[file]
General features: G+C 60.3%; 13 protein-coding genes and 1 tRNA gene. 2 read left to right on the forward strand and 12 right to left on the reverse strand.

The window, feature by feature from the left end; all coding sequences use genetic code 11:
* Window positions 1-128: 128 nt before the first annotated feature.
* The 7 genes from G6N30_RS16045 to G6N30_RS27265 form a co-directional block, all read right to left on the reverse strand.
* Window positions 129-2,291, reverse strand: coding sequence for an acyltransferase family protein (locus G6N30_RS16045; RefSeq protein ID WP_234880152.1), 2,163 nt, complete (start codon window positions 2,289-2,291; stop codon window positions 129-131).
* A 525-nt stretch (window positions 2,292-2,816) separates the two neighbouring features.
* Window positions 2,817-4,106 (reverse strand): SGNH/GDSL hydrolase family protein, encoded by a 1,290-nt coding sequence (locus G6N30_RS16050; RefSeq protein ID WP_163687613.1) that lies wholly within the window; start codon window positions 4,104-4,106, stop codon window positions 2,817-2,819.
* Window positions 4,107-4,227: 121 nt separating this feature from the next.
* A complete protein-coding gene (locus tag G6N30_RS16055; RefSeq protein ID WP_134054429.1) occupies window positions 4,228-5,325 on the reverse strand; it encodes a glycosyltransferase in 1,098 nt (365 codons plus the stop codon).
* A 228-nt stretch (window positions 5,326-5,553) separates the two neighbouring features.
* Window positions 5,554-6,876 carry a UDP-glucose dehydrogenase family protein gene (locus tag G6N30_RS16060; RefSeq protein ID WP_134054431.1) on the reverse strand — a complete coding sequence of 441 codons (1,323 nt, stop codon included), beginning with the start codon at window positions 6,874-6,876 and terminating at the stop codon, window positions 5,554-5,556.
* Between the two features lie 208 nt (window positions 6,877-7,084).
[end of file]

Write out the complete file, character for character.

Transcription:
General features: G+C 60.3%; 13 protein-coding genes and 1 tRNA gene. 2 read left to right on the forward strand and 12 right to left on the reverse strand.

The window, feature by feature from the left end; all coding sequences use genetic code 11:
* Window positions 1-128: 128 nt before the first annotated feature.
* The 7 genes from G6N30_RS16045 to G6N30_RS27265 form a co-directional block, all read right to left on the reverse strand.
* Window positions 129-2,291, reverse strand: coding sequence for an acyltransferase family protein (locus G6N30_RS16045; RefSeq protein ID WP_234880152.1), 2,163 nt, complete (start codon window positions 2,289-2,291; stop codon window positions 129-131).
* A 525-nt stretch (window positions 2,292-2,816) separates the two neighbouring features.
* Window positions 2,817-4,106 (reverse strand): SGNH/GDSL hydrolase family protein, encoded by a 1,290-nt coding sequence (locus G6N30_RS16050; RefSeq protein ID WP_163687613.1) that lies wholly within the window; start codon window positions 4,104-4,106, stop codon window positions 2,817-2,819.
* Window positions 4,107-4,227: 121 nt separating this feature from the next.
* A complete protein-coding gene (locus tag G6N30_RS16055; RefSeq protein ID WP_134054429.1) occupies window positions 4,228-5,325 on the reverse strand; it encodes a glycosyltransferase in 1,098 nt (365 codons plus the stop codon).
* A 228-nt stretch (window positions 5,326-5,553) separates the two neighbouring features.
* Window positions 5,554-6,876 carry a UDP-glucose dehydrogenase family protein gene (locus tag G6N30_RS16060; RefSeq protein ID WP_134054431.1) on the reverse strand — a complete coding sequence of 441 codons (1,323 nt, stop codon included), beginning with the start codon at window positions 6,874-6,876 and terminating at the stop codon, window positions 5,554-5,556.
* Between the two features lie 208 nt (window positions 6,877-7,084).